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Work-life balance in a future job is more important to U.S. student developers than any other early career goal, according to HackerRank’s Student Developer Report 2018, which includes a survey of 10,350 student developers in the U.S., U.K., India, and Canada.

HackerRank is an online resource for developers interested in learning new skills.

Work-life balance was defined first and foremost by student developers in the U.S. as flexible work hours, followed by good vacation or paid time off benefits, remote worker support, and a company that focuses on goals rather than a particular number of hours worked.

“To speak to these students, employers shouldn’t just talk about work-life balance; they should actively encourage it. Even when younger generations are offered balance opportunities, they fear what coworkers will think if they take advantage of them. Openly encouraging a culture of balance will help them feel at ease,” the report reads.

Students in India, Canada, and the U.K. ranked professional growth and learning as their top priority, followed by work-life balance.

The report also found that about 27 percent of developers who participated in the survey said they are self-taught, while roughly 38 percent had a combination of independent learning and instruction from a computer science school or university.

At 17 percent, the U.S. has the smallest share of computer scientists who were solely self-taught.

Developer students were far more likely to use YouTube as a resource than professional developers were. While both students and professional developers look to Stack Overflow first for fixes and learning, (88 to 77 percent), 73 percent of students look to YouTube, compared to about 64 percent of professionals.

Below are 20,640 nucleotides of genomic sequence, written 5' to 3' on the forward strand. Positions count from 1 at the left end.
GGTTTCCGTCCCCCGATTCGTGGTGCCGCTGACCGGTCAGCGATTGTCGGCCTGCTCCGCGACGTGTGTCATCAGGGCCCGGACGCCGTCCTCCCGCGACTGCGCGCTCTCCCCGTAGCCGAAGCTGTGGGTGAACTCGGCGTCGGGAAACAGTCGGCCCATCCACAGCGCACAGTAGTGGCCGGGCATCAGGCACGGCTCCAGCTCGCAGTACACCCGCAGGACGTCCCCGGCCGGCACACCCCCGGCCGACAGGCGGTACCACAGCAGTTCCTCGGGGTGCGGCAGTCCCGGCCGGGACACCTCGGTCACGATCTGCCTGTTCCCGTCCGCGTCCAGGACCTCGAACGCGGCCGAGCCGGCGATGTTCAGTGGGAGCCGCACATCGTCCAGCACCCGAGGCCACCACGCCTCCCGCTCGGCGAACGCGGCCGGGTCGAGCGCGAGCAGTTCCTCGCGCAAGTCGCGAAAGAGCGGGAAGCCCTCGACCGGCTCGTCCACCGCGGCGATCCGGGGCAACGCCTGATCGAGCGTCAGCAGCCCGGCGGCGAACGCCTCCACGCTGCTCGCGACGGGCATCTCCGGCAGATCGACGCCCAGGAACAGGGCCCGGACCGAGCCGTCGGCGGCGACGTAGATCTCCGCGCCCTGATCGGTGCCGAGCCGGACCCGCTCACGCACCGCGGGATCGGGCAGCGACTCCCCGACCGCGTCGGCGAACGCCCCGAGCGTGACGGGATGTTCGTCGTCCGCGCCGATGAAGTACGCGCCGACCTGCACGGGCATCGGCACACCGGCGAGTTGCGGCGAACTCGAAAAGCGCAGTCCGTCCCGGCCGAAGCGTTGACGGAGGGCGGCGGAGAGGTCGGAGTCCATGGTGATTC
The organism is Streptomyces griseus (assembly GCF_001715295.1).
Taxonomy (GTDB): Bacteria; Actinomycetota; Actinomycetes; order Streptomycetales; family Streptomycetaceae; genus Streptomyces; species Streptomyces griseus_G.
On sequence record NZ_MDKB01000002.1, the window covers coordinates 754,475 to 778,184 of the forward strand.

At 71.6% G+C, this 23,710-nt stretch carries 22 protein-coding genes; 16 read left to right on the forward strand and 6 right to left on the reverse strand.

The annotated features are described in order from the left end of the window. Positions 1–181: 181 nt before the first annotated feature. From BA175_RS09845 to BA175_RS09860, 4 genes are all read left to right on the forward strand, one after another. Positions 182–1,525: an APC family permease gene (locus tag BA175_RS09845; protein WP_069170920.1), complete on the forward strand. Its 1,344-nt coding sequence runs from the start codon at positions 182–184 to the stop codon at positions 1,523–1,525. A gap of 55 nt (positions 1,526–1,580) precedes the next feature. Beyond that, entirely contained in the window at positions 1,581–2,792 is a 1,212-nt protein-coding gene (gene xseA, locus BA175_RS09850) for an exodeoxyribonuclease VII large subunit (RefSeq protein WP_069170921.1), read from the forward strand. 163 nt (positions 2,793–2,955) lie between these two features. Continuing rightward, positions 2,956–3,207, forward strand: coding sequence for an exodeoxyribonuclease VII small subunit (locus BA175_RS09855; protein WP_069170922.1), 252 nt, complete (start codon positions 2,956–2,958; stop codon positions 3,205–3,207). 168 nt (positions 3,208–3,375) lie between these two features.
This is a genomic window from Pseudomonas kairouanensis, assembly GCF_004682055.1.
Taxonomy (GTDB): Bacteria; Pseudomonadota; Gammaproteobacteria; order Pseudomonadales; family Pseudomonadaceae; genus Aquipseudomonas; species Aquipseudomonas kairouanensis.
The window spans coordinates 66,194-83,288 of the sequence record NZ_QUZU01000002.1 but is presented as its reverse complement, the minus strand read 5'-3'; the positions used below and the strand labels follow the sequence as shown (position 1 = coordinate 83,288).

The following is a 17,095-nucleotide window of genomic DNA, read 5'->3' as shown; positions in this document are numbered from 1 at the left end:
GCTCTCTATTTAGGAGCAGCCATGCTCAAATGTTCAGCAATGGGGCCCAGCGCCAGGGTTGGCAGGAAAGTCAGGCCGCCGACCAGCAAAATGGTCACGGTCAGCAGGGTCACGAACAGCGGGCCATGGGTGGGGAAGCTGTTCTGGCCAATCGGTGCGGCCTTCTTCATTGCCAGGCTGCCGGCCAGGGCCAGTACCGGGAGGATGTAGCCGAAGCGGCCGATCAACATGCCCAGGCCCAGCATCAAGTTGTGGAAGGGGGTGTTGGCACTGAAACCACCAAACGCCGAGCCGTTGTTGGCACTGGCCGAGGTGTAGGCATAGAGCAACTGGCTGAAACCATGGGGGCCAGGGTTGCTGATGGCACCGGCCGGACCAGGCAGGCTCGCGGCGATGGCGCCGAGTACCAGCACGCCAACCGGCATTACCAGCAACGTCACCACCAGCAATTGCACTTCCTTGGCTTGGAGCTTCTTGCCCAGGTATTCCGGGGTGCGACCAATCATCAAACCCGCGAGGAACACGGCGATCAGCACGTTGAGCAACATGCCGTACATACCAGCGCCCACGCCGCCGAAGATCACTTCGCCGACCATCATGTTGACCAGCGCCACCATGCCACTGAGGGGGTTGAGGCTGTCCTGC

Both use YouTube and Stack Overflow more often than books, online courses and tutorials, or academic papers.

Generally speaking, there’s a shortage of developers in a variety of IT fields, but among those surveyed, JavaScript was the programming language where employee demand most outstripped the current number of available workers.

“As the direction for web applications has moved from static to dynamic, JavaScript has become increasingly dominant in the industry,” the report reads. “Employers need it more than any other skill.”

Among the most popular coding languages student developers plan to learn next, 39.3 percent of those surveyed said they plan to learn Python, followed by 38.9 percent for JavaScript, and 40.3 percent for Ruby on Rails.

The HackerRank survey follows the Octoverse report from GitHub this fall, which shared insights from tens of millions of developers who use the platform. JavaScript ranked as the most-used coding language, followed by Java and Python.

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